about 65%, and that's dandy. If I wanted more humidity I'd dry my
laundry on a rack indoors. If I wanted a lot more humidity I'd hang wet
towels on the rack and use a 12" fan. Those fans are quiet and run
hours for a penny.




I took a look at my weather station - that fancy three dial thingy I
have, more for decoration than utility. The relative humidity reads
42%, and the temp is 70 deg F. That's my confort zone and I have
lived in my house for 23 years. I live in Alberta which is
comfortably dry all year round such that sweat evaporates fast enough
to keep the body dry even when I exercise. Summer temperatures can go
up to 80 deg F and I don't have air conditioning. But that's very
bearable because of the low humidity.

I have enough house plants pots to occupy three office desks. They
are spread out of course. They have adapted well enough that I need
only water them once in five days or once a week. Most of the plants
have been around since I moved in.

The rest of the humidity comes from cooking, from baths and from
laundry although as a single occupant this contribution will be less
than that of a family's. In cool or warm weather I leave the windows
open to let air circulate. I do see pollen collecting on the window
screens and some must get through. But rarely are there any fluffy
airborne seeds getting into the house. The best part is that there is
no condensation on the window glass and I have lots of glass in my
house. There are no moldy spot either.

I hardly if ever catch the flu nowadays, or have respiratory problems
although I have to admit that my place is quite dusty as I hardly ever
vacuum the place. I don't mess up so things look neat normally. A
once a year whole house commercial carpet clean takes care of the
accumulated stuff.

Great solution and I'm glad it works for you. I cannot have most
houseplants because of mold in the soil. Yes, I have medical
documentation of this so it is not my opinion just so the trolls know.
The pollen collecting on the windows would be a huge concern for me
given my extensive allergies. Anyway, this solution would not work for
me. Vacuuming is done here 3 - 4 times or more a week out of necessity.
I simply could not tolerate dusty conditions for personal and health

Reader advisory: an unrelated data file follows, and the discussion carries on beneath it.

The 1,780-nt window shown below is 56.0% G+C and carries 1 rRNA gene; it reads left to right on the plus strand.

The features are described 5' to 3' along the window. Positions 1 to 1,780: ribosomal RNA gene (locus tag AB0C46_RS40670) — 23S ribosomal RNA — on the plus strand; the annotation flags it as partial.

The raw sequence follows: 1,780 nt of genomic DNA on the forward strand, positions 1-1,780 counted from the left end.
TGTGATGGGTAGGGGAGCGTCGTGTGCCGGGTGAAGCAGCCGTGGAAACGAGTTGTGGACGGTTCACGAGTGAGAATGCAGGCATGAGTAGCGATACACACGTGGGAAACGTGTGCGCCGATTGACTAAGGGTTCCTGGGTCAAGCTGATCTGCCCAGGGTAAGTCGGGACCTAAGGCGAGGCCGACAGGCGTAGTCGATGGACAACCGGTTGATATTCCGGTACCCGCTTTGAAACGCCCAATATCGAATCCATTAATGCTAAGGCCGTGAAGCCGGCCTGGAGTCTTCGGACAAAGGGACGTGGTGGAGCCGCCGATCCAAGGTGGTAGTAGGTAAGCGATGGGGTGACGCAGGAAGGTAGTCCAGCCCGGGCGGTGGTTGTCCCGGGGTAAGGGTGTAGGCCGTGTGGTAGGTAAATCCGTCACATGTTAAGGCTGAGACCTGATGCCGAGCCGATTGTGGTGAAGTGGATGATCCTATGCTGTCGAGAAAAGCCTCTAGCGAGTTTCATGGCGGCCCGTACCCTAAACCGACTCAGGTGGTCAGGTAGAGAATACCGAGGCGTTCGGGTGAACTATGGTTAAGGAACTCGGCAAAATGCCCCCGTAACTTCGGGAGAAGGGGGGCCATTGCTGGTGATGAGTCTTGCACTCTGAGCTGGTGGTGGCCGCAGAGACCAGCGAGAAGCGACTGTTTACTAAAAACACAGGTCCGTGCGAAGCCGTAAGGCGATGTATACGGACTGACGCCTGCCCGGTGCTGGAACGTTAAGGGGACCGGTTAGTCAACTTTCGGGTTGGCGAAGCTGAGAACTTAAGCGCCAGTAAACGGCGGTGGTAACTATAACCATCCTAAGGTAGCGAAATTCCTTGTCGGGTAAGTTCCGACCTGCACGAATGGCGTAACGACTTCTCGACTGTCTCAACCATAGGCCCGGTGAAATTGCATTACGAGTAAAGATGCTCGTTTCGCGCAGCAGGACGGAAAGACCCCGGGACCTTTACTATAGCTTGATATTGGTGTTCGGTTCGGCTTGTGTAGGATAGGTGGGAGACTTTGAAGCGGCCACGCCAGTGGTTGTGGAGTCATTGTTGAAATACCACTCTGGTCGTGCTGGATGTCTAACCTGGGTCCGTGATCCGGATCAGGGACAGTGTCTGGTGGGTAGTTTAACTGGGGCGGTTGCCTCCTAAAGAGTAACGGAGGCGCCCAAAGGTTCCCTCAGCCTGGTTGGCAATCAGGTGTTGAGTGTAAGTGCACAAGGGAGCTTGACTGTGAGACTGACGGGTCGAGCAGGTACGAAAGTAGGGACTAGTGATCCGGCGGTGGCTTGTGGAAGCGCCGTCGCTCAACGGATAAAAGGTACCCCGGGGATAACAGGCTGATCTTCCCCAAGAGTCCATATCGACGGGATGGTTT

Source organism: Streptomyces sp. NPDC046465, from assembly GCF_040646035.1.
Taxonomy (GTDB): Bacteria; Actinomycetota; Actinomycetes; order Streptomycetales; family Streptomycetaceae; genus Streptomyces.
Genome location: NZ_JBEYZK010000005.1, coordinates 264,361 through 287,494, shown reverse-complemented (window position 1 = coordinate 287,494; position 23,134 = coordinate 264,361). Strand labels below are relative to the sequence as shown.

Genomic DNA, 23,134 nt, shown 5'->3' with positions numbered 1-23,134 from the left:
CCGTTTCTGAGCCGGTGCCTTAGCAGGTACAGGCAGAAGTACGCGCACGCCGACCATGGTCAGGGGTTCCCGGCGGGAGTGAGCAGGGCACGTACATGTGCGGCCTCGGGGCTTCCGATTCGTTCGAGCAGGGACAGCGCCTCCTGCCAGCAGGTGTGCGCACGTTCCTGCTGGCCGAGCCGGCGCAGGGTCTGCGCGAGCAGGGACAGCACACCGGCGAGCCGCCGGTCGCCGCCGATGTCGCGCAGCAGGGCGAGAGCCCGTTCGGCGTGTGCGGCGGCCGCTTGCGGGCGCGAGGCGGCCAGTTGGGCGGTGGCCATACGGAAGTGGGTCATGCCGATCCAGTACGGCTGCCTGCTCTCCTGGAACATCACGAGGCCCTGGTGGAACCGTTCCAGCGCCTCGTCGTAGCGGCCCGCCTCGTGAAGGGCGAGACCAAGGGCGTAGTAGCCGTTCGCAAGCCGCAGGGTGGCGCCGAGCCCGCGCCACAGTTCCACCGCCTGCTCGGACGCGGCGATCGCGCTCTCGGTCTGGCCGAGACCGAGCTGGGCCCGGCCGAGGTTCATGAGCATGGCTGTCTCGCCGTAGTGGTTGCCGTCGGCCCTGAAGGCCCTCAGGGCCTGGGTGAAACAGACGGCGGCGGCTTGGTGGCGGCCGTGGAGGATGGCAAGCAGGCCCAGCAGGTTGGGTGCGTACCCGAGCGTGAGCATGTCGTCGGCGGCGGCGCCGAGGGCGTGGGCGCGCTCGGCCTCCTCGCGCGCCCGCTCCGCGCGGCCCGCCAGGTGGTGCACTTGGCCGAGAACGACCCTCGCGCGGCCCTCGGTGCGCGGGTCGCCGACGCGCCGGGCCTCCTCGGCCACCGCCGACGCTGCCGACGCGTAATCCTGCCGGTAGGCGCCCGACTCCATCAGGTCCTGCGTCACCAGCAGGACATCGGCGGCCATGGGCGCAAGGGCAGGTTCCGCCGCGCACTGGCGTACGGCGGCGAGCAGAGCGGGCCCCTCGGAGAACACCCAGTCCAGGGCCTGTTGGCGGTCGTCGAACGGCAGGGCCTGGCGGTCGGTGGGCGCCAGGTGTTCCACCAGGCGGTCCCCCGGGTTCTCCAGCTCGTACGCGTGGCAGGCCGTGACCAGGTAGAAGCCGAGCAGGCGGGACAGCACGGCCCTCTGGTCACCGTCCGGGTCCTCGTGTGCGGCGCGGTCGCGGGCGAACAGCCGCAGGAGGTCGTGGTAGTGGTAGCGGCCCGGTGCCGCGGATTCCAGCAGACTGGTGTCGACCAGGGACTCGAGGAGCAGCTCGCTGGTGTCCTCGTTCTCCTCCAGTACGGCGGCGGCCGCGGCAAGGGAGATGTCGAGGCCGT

reasons. The thing is, we each have to customize our home environment
to meet our needs. While your solution works for you, it certainly will
not work for everyone!
  #28  
Old March 24th 05, 05:04 AM
Dr. Rastis Fafoofnik
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"Serendipity" wrote in message
...
PaPaPeng wrote:
me. Vacuuming is done here 3 - 4 times or more a week out of necessity.
I simply could not tolerate dusty conditions for personal and health
reasons. The thing is, we each have to customize our home environment
to meet our needs. While your solution works for you, it certainly will
not work for everyone!


It is so damn hard to keep dust out of a trailer these days!!!!



  #29  
Old March 24th 05, 02:14 PM
Matt
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SJF wrote:

My reference to evaporative humidifiers was to the currently popular type
that draws air through wet filter pads. Guess the electric boilers are
still around but I overlooked them. --- SJF


Get the electric boiler type. Within ten years it will be well known
that the cool mist humidifiers (actually atomizers) contribute to
bronchitis and pneumoniae.
  #30  
Old March 24th 05, 04:14 PM
PaPaPeng
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On Thu, 24 Mar 2005 04:04:10 GMT, "Dr. Rastis Fafoofnik"
wrote:


Vacuuming is done here 3 - 4 times or more a week out of necessity.
I simply could not tolerate dusty conditions for personal and health
reasons. The thing is, we each have to customize our home environment
to meet our needs. While your solution works for you, it certainly will
not work for everyone!


It is so damn hard to keep dust out of a trailer these days!!!!



Make me wonder if there is a equilibrium point somewhere. The air
where I live is quite clean and the inside of the house is no dustier
than the outside. If I vacuum more often it gets just as dusty as the
outside air soon.

One more frugal habit. I do simple and minimal cooking. All food is
contained in one pot. The moment it is boiled it is off the cooktop
and ready to eat. No frying or long cooktimes. Therefore practically
no cooking odors in the house or carpet. No oily film deposit.